Poor paying price for ANC infighting

ANC flag. File Photo.
ANC flag. File Photo.
Image: Phillio Nothnagel

Once again, gullible victims of a former defunct system of atrocity, oppression and suppression are inoculated with a euphonic mood. The pernicious lie of a nonexistent unity has been set in motion. We are singing the national anthem and reminded of the fictitious rainbow nation, of the 1995 World Rugby Cup and of the 2010 soccer World Cup.

After the pooh brigade at Cape Town International Airport, people of low nobility were called to do operation clean-up. The so-called pooh war arose out of anger and frustration regarding poor sanitation services in the townships.

And now, after the latest unrest, blacks armed with God-gifted limbs and a throw-in of food parcels here and there, are at it again. In March 2018 President Cyril Ramaphosa kick-started his presidency by calling the same poor of the poorest to clean up SA.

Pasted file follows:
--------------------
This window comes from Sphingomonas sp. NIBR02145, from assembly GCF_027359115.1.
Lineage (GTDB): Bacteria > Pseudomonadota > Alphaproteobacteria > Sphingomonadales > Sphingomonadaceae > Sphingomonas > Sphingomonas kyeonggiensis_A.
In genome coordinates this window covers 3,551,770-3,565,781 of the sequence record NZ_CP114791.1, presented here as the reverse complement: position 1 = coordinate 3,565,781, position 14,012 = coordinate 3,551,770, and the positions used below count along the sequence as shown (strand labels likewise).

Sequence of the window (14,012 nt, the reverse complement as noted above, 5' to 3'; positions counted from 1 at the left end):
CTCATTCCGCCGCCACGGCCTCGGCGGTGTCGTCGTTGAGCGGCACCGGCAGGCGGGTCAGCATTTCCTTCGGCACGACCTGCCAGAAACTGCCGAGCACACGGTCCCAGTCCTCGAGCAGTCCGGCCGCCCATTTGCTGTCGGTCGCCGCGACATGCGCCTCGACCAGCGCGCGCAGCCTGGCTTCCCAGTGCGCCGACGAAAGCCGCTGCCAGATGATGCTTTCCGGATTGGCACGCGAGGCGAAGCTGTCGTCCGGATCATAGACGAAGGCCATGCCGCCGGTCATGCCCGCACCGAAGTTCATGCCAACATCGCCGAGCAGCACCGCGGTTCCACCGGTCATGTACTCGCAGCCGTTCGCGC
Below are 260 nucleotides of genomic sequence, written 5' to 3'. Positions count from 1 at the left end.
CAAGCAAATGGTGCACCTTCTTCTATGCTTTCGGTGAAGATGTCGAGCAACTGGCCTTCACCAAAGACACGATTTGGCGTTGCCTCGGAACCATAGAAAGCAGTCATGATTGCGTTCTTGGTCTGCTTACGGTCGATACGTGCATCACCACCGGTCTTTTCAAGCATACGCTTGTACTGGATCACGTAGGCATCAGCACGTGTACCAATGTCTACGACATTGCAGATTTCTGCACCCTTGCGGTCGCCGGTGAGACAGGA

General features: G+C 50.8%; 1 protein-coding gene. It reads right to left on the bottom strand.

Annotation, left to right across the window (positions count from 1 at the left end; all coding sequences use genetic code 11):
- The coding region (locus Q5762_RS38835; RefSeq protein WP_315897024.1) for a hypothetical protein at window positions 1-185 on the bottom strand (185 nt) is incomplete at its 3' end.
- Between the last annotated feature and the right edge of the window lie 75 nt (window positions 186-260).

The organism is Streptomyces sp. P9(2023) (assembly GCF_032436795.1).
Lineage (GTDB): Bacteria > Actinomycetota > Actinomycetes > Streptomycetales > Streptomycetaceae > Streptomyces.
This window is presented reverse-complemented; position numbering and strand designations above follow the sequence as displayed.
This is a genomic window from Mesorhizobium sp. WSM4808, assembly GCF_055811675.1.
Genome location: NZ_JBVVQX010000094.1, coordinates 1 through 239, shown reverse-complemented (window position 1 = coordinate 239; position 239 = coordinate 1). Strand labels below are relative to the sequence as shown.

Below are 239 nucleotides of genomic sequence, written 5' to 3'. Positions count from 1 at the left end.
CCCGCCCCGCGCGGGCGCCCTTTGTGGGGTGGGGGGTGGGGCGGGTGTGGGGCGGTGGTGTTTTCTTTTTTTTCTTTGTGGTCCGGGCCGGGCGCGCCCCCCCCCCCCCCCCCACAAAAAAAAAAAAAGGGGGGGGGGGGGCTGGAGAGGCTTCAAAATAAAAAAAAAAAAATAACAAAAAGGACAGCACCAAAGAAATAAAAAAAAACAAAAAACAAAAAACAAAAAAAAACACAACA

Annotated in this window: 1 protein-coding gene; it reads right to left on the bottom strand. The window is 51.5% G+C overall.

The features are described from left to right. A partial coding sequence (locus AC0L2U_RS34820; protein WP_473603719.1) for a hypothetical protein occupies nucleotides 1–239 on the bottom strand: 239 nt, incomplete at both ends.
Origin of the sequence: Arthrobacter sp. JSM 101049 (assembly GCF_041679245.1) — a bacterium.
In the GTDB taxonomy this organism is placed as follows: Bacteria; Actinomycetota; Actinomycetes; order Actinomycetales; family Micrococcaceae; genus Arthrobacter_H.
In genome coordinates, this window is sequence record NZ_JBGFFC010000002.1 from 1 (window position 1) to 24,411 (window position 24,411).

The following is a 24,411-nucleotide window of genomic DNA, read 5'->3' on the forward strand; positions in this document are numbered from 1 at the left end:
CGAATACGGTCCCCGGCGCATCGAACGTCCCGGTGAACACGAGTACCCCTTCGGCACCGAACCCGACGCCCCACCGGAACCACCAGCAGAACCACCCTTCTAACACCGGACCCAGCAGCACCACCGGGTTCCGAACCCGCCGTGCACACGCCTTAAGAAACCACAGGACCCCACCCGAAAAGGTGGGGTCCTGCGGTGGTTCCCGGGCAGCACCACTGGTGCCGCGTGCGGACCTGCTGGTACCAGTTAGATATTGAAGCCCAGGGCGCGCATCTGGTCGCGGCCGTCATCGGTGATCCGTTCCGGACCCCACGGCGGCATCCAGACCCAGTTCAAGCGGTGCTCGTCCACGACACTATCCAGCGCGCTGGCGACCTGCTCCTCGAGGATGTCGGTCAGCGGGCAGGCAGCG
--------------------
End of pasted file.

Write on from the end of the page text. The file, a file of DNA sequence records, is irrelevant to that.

Overalls and aprons worn as garden boys and kitchen girls seem hard to depart us. Instead of commemorating June 16, Diepkloof residents evicted foreign nationals and looted their spaza shops. Drug dens were also raided in Operation Dudula.

We live in Animal Farm where hungry people loot to allay hunger pangs and are arrested. But when people in power loot out of pure greed and corruption, it’s their turn to "eat", which is commensurate with their Struggle for freedom. When the economic hymn book is opened for us all to sing, the black majority are excluded.

Years after the Rugby World Cup, we are still shedding tears for transformation. Business doors are closed and strategies of exclusivity are preserved. Fifa’s 2010 promises turned out to be a looting spree. Businessman Stanton Woodrush looted our Bafana Bafana patent. The massacre of the 20 blacks in Phoenix, Durban, is not a freak accident.

These are acts of embedded vestiges of the old apartheid regime. We are left with nothing to show for this ex parte unity. After the debris and rubble are removed, it will be a return to normality of poor service delivery. That’s a high price to pay for a factional infighting ruling party.

Thami Zwane, Edenvale

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